The record is clear that Tanenbaum took an active part in the negotiations in New Jersey looking toward the sale

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to the Joys and Sylvan Builders. Although the brokerage agreement (at least to the extent disclosed) did not specify the doing of any particular acts in New Jersey, manifestly they were reasonably in the contemplation of the parties as within its scope. And plainly in performing those acts he violated the intention of our Legislature "to close avenues to the unlicensed participation in the business of real estate brokerage." Corson v. Keane, supra (4 N.J., at page 227).

One purpose of the statute was to "mark off 'the business of the broker as distinct from occupations which by the general acquiescence are pursued of common right without regulation or restriction,' and to make illegal the acts of the unlicensed in the real estate broker's field." Bendell v. De Dominicis, supra (167 N.E., at page 453). On account of the reciprocal provisions of the statutes of New York and New Jersey, it is a relatively simple matter for a broker of the former to obtain a license in this State. N.J.S.A. 45:15-20; McKinney, supra, § 442- g, p. 447. And since our law-makers have declared that a single act by an unlicensed broker constitutes engaging in the brokerage business, the course of the non-resident who intends to negotiate or to participate here in negotiations for the sale of New Jersey real estate is plain.

Under all of the circumstances present, we hold the view that maintenance of an action by Tanenbaum on the brokerage contract would be violative of our strong public policy. And for the same basic reason his action arising from the alleged tortious frustration of prospective advantages flowing therefrom cannot be sustained. To do so would be to lend aid to a circumvention of that policy. Accordingly, we concur in the action of the Appellate Division in denying Tanenbaum access to our courts on the second count.

What of the claim of Levin, Inc? In the present state of things, that company, a licensed New Jersey broker, had a valid brokerage contract under which it allegedly produced the defendants as buyers, and it is charged that the defendants by their misrepresentation prevented the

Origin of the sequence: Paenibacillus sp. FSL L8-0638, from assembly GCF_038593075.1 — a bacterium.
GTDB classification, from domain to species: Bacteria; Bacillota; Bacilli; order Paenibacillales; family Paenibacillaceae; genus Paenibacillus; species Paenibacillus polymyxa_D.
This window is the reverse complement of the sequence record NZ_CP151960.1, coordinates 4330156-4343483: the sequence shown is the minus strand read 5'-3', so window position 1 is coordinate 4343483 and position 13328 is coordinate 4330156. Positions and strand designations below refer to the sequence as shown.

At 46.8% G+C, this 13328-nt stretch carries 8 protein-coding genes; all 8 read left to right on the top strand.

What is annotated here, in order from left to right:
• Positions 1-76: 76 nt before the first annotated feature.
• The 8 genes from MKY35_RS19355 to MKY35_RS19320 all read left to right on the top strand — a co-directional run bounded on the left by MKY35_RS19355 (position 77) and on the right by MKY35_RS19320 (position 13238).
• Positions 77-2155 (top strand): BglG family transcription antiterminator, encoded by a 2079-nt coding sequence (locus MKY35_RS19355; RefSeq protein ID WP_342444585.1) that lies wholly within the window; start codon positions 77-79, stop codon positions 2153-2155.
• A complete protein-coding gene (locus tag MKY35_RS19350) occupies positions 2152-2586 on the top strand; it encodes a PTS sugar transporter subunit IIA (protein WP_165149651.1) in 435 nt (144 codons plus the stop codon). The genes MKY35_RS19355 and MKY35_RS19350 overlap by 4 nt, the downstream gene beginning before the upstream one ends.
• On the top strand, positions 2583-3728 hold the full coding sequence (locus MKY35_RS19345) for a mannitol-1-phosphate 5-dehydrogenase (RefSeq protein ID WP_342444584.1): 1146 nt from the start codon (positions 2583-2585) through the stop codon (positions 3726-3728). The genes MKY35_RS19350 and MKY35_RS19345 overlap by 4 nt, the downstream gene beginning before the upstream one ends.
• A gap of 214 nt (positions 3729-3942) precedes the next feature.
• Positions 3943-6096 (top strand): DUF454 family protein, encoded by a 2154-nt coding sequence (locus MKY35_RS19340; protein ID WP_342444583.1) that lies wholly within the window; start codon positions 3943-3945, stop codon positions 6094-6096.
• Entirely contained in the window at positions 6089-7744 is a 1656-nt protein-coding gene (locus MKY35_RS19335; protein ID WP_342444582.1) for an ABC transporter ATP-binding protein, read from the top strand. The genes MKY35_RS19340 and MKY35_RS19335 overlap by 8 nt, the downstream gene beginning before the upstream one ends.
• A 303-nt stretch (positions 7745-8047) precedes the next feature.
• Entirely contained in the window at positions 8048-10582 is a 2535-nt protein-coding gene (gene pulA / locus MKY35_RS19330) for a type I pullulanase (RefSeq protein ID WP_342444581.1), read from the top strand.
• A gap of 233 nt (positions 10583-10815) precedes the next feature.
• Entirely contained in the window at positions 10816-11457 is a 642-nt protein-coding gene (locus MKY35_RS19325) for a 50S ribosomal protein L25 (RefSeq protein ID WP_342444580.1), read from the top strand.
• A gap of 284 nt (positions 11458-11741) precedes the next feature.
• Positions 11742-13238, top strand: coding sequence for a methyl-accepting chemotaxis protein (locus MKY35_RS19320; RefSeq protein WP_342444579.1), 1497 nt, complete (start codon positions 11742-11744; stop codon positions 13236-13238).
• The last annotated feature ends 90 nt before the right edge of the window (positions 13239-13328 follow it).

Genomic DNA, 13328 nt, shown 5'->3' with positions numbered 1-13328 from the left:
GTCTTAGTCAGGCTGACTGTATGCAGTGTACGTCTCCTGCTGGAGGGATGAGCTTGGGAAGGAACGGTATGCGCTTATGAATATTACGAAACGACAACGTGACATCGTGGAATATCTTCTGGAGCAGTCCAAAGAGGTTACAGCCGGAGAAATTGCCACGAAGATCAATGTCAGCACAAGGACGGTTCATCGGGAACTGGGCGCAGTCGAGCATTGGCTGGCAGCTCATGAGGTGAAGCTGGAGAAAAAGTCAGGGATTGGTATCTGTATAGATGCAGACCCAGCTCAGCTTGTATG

[29 NJ Page 75]

consummation of a contract of sale. There seems to be no sound reason why this plaintiff's efforts should be regarded as so tainted by the association or even participation in negotiations with Tanenbaum as to preclude recovery of its share of the commissions as an element of damage arising from the pleaded tort. (The only damage claim made is for loss of commission.) Limitation of the amount in this fashion is the only course consistent with the broad local licensing policy. Such view is strengthened by another aspect of our statute. Section 17 provides that the New Jersey Real Estate Commission may revoke a broker's license for "Paying any * * * compensation or commission to anyone not possessed of a real estate license" or for "Accepting a commission or valuable consideration as a real estate salesman for the performance of any of the acts specified in this act, from any person, except his employing broker, who must be a licensed broker * * *." N.J.S.A. 45:15-17(k) and (m). It may seem inequitable in some instances to deny an out-of-state broker a share of the commissions where he participates in good faith with a New Jersey broker in negotiations here for the sale of local real estate. Note that the splitting of commissions with a licensed out-of-state broker is sanctioned in New York. McKinney, supra, § 442, p. 437. But all such policy considerations are assigned to the legislative branch of our triaded form of government and are beyond the jurisdiction of the judiciary. And, of course, we express no opinion on any cause of action Tanenbaum may have against Scher in New York.

Finally, it is suggested by the defendants in support of their judgment that the mandate of the statute of frauds, N.J.S.A. 25:1-9, for a written brokerage retainer stands in the way of the prosecution of Levin, Inc.'s action. But Scher is not an owner of property within the meaning of the provision; and, in any event, a wrongdoer may not utilize the statute to defeat this type of cause of action. Louis Kamm, Inc. v. Flink, 113 N.J.L. 582, 591 (E. & A. 1934); McCue v. Deppert, 21 N.J. Super. 591, 596 (App.

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Div. 1952); but compare, Snyder Realty Co. v. National Newark & Essex Banking Co., supra.

On study of all of the evidence, actual and necessarily assumed, now disclosed in the record, it does not appear palpably that there is no genuine issue of fact as to the employment of Levin, Inc. by Scher. Therefore, the claim of that plaintiff should have been held for plenary trial. Accordingly, the summary judgment in favor of defendants is modified to permit such trial; in all other respects it is affirmed.

HEHER, J. (concurring in reversal).

I would allow recovery, if the pleaded cause of action be sustained, on the hypothesis of a full commission earned by the plaintiff A.P. Levin, Inc., and would reverse the judgment and remand the cause for proceedings accordingly.